Former American Idol contestant Ryan Cassata is accusing the show of exploiting transgender people for ratings.
Cassata says that Idol producers reached out to him twice to participate in the singing competition, first in October 2014 while auditions were taking place in San Francisco.
According to Cassata, the show was so eager to cast a transgender contestant that he was allowed to bypass three rounds of auditions, though he was eventually cut. Cassata called Idol out on his Facebook page last week, writing:
I see what American Idol is all about, another pre-casted show, that’s looking for “singers” to boost their ratings, and now they just need that TOKEN TRANS person for America to gossip about, to hype up the show.
I realized that YOU ONLY WANT ME BECAUSE I’M A #TRANSGENDER PERSON who happens to be a singer, not because I’M A SINGER WHO JUST HAPPENS TO BE TRANSGENDER, and because of that I’m not interested.
Cassata tells Billboard, “I never reached out to them. Never in my life would I have been like, ‘I’m going to try out for American Idol.’”
The show’s producers sought Cassata out yet again in June, he says, after Caitlin Jenner debuted her Vanity Fair cover. Cassata says:
“...The first thing they said to me is, ‘We want a transgender person on this show.’ They don’t want a singer and transgender; they want someone that’s transgender and a singer, and that’s not the right reason to go on the show. So now I’m ‘contemporary enough’ because being trans is such a hot-button issue in the media right now.”
“They were begging me to go on the show. I am making a record right now — the only good thing that would come from American Idol is I would be able to make a record, and I am already making a record. I have a name in the indie music world. I have toured nationally. I don’t really need American Idol.”
Whether this was an honest effort to have transgender representation on Idol or an aggressive ratings ploy, Cassata seems shook up and offended by the producers’ approach, which is enough to make it unsettling. He thinks TV execs are treating transgender people as a trend:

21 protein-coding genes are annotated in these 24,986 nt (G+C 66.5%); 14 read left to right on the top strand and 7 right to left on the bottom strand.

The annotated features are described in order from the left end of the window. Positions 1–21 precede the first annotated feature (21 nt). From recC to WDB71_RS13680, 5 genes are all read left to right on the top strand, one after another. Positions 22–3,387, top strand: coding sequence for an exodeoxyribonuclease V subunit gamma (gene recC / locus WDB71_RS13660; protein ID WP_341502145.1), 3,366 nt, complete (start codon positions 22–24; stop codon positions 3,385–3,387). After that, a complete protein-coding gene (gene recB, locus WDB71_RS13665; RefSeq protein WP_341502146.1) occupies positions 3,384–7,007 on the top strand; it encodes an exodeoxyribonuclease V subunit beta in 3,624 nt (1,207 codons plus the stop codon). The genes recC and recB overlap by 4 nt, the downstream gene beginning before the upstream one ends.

“I think every television show is trying to get a trans person on their show [now]; it’s trendy. I have been out for a long time now and I was out when there was no positive representation at all in the media. I was one of the first waves that [helped hosts get] the terminology correct on television, and now it’s blowing up really quickly and the media does not know how to deal with it at all.”
In response, American Idol wrote this in a statement:
“American Idol searches far and wide to ensure that talent in any part of the country has a chance to audition. There are various ways for individuals to audition including our open calls, posting their auditions online, our east and west coast bus tours, through partner apps, etc.
“Our audition team has often reached out to former participants to audition again. Many find that their voice improves over a year and they have greater success in their second or third attempt. American Idol is about finding great talent and the show welcomes diversity in its participants. We will look into the veracity of the statements in Ryan Cassata’s open letter.”
Cassata says coverage of transgender community has been limiting so far. “It’s a lot of exploitation, and most of the representation in the media right now is very binary and they are just showing gender as male and female and stereotypical feminine and very stereotypical masculine,” he says. “They are not showing anyone in between, and there are so many people that are in between, and I am afraid that all of those people are left out and feel alone.”
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